Since the first quarter of 2020, an ominous cloud has hung over the world as a novel coronavirus spread across the globe. Initially, we were gripped as we watched China battle to curb the spread through a series of drastic measures – factories shut down, forcible isolation in Wuhan, makeshift hospitals, and even facial-recognition software that assigned quarantine guidelines for residents based on their contagion risk.

COVID-19 is first and foremost a humanitarian crisis. However, we are witnessing extensive economic consequences as we try to get the virus under control. No-one knows how quickly we can tame the epidemic or how widely it will spread – yet we are dealing with the daily aftershocks of a global economic lockdown with far-reaching implications.

Life as we’ve known it has changed in different ways for each of us. For some, that has meant adopting a more sedentary lifestyle working from home and being less active.  In the business world, we’ve discussed the benefits of remote working for years – less time commuting, more time with the family, fewer distractions at the office, greater productivity. Now that it’s our new reality, why do we feel so incredibly exhausted?

There are a couple of reasons lurking just beneath the surface

Firstly, our sympathetic nervous system is running on overload in recent months. The anxiety we feel around our own health, the health of our loved ones, and the health of our businesses triggers our fight or flight response. Add in the constant news updates, and an unfolding deepening recession – every trigger produces adrenaline to help us stay alert for constant threats. Living in this state of constant anxiety is stressful! Think about pressing a light switch on and off every minute for months on end – eventually you’ll wear out the switch, and potentially do some damage to the internal wiring. Triggering our threat response to this degree contributes to adrenal fatigue and our bodies start to shut down to preserve energy. Now, next time you’re craving a nap after working at home all day, maybe its exactly what your body needs to quieten the mind and replenish your energy!

Secondly, we’re missing our old lives. Humans are habit-forming creatures – we thrive on predictability, it helps us navigate our daily lives with ease. Often our daily habits provide us with a sense of achievement throughout the day – and that achievement fills us with dopamine (the feel-good hormone). When we can no longer access these dopamine hits, our mood is depleted which can cause us to feel even more tired!  Habits also help us get through the day using less energy. Think about that for a minute… we use so many short cuts in our daily lives to help preserve energy for when we need to think deeply or solve a problem. Getting the kids out to school, grabbing a shirt from our ‘work wardrobe’, taking the same commute every day, stopping to grab a coffee before you start work – every single one of these habits has been disrupted.  And what happens when we need to build new habits? It’s HARD – we need to Think. About. Each. And. Every. Step. Even then, each time we start to build new habits, the goalposts are moved and we go right back to the start. It’s overwhelming, right? Is it any wonder we’re tired!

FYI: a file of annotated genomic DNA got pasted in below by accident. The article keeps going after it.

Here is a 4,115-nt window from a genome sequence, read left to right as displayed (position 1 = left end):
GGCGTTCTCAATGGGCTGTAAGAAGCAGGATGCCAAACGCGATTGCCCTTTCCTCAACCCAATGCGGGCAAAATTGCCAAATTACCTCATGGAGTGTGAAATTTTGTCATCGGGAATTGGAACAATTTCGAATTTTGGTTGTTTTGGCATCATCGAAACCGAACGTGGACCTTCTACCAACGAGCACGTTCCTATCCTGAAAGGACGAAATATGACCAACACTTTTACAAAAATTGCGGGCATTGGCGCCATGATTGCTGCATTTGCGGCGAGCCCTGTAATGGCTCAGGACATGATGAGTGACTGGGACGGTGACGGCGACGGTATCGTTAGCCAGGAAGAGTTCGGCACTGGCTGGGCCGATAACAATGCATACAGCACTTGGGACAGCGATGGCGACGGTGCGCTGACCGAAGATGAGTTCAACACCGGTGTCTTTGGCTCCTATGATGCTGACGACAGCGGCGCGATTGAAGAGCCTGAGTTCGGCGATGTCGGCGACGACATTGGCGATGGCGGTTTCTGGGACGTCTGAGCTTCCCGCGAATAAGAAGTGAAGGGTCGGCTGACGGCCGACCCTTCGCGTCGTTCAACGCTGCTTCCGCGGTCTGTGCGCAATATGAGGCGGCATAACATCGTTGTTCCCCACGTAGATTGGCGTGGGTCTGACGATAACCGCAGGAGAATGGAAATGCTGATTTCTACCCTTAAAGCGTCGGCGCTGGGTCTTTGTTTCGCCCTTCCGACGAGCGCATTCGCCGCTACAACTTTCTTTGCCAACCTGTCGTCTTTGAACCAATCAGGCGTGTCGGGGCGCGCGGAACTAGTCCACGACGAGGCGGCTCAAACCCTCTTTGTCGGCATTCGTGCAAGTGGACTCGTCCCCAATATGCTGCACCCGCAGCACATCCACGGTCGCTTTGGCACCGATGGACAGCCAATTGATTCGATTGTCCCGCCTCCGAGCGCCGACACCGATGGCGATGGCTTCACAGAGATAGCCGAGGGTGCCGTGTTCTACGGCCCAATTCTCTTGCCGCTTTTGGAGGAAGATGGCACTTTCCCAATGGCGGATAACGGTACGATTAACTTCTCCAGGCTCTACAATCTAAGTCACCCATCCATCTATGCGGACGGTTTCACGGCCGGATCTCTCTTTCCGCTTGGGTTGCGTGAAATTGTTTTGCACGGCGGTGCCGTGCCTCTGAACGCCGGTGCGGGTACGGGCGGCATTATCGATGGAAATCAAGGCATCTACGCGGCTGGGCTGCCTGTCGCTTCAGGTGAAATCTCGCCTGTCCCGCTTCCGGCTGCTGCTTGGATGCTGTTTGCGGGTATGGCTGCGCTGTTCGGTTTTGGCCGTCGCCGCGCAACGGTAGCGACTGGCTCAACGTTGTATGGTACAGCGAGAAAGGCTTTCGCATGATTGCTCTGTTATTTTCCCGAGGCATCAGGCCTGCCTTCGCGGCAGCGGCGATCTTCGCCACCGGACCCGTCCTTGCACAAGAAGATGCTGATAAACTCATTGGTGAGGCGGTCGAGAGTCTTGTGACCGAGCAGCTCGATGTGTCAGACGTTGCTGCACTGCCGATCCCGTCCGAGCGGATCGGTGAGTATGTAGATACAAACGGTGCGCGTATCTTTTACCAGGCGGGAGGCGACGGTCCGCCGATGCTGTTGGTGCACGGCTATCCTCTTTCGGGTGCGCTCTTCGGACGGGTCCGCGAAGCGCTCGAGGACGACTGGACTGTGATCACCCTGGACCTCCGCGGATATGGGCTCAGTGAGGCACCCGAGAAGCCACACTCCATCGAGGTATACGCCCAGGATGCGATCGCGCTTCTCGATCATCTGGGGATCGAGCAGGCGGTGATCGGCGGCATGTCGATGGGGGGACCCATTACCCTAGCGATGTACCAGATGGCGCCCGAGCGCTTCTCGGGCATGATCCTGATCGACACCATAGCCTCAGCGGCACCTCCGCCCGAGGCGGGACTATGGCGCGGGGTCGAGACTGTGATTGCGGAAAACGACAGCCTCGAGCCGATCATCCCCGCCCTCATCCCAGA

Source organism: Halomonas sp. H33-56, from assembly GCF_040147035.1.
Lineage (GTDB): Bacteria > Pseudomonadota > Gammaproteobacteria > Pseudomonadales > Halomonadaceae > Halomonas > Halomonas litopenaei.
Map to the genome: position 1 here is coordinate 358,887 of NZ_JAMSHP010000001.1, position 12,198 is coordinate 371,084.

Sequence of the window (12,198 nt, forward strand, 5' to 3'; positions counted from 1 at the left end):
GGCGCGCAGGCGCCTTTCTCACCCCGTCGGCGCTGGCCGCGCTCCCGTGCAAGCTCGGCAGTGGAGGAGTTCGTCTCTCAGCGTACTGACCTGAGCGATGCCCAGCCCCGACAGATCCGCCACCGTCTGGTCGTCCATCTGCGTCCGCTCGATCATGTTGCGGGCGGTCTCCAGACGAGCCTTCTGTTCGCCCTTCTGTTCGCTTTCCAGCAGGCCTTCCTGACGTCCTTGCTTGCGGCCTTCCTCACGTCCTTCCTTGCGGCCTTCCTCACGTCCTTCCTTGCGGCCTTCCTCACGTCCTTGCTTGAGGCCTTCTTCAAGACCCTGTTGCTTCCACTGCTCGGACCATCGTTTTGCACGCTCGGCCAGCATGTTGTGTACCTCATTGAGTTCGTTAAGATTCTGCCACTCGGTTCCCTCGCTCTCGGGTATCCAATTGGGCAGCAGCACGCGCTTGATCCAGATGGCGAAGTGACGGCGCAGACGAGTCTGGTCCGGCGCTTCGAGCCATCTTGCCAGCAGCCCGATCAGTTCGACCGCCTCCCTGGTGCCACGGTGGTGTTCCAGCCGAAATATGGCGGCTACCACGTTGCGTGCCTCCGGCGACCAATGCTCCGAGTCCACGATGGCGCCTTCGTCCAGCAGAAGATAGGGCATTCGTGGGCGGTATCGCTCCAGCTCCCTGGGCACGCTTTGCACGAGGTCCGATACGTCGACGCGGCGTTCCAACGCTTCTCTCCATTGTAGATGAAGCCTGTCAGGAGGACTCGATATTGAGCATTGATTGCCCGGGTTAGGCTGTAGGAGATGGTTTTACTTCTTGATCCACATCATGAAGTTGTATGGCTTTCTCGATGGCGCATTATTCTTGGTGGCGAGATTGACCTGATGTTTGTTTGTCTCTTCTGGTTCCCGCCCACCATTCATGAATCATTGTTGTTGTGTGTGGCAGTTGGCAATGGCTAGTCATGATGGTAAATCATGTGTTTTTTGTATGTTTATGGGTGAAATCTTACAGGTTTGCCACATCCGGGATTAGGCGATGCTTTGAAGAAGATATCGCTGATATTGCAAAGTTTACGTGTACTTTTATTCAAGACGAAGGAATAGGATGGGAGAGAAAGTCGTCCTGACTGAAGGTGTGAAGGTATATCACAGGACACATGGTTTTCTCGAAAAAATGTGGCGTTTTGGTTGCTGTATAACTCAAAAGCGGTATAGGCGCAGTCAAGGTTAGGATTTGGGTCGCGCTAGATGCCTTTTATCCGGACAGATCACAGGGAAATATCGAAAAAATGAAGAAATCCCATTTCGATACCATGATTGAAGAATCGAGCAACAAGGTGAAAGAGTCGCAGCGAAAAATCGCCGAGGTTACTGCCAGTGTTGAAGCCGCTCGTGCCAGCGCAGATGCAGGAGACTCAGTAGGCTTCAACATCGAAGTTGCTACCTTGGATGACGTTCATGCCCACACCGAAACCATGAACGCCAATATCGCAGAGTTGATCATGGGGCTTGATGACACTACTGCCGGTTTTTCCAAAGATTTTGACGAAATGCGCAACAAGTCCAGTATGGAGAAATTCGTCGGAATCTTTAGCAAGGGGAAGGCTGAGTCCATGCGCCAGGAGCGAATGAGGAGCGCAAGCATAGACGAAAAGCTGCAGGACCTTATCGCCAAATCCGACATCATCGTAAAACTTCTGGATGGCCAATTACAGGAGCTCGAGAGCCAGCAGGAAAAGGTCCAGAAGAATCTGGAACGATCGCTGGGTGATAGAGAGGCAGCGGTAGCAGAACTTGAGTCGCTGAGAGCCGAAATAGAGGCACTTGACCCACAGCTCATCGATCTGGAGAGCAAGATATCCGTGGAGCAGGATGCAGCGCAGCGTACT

Thirdly, we like certainty. In fact, our search for certainty affects how we approach work, maintain relationships, and even how we parent. Sometimes this approach serves us well – but often it can lead us to choose comfort over courage. A recent study has shown that uncertainty is even more stressful than knowing something bad is going to happen!  There has been no crisis of comparable magnitude within living memory – we have felt the loss of control over our health, our finances, and our daily activities.  Regaining a sense of power over your life means concentrating your efforts on the aspects of your home or professional life that are within your control, and letting go of things outside of your control.

What can we do to prevent a Tony Stark-inspired meltdown?

Don’t ruminate over the news
  • A simple way to reduce Covid-anxiety is to reduce your exposure to news updates. Create a schedule of when to check the headlines, and stick to it.
Build new routines
  • We crave structure and consistency because routines help us preserve energy for when we need it most. If you are feeling overwhelmed, take some time to jot down the top 3 things fuelling the sense of overwhelm, and build new routines to give you a better sense of control.
Let it go
  • If this pandemic has taught us anything, it’s that we can’t control the future no matter how hard we try. Write down the things you can control, and those you can’t. Try it – it’s incredibly rewarding to recognize that you can’t solve the world’s problems single-handedly!



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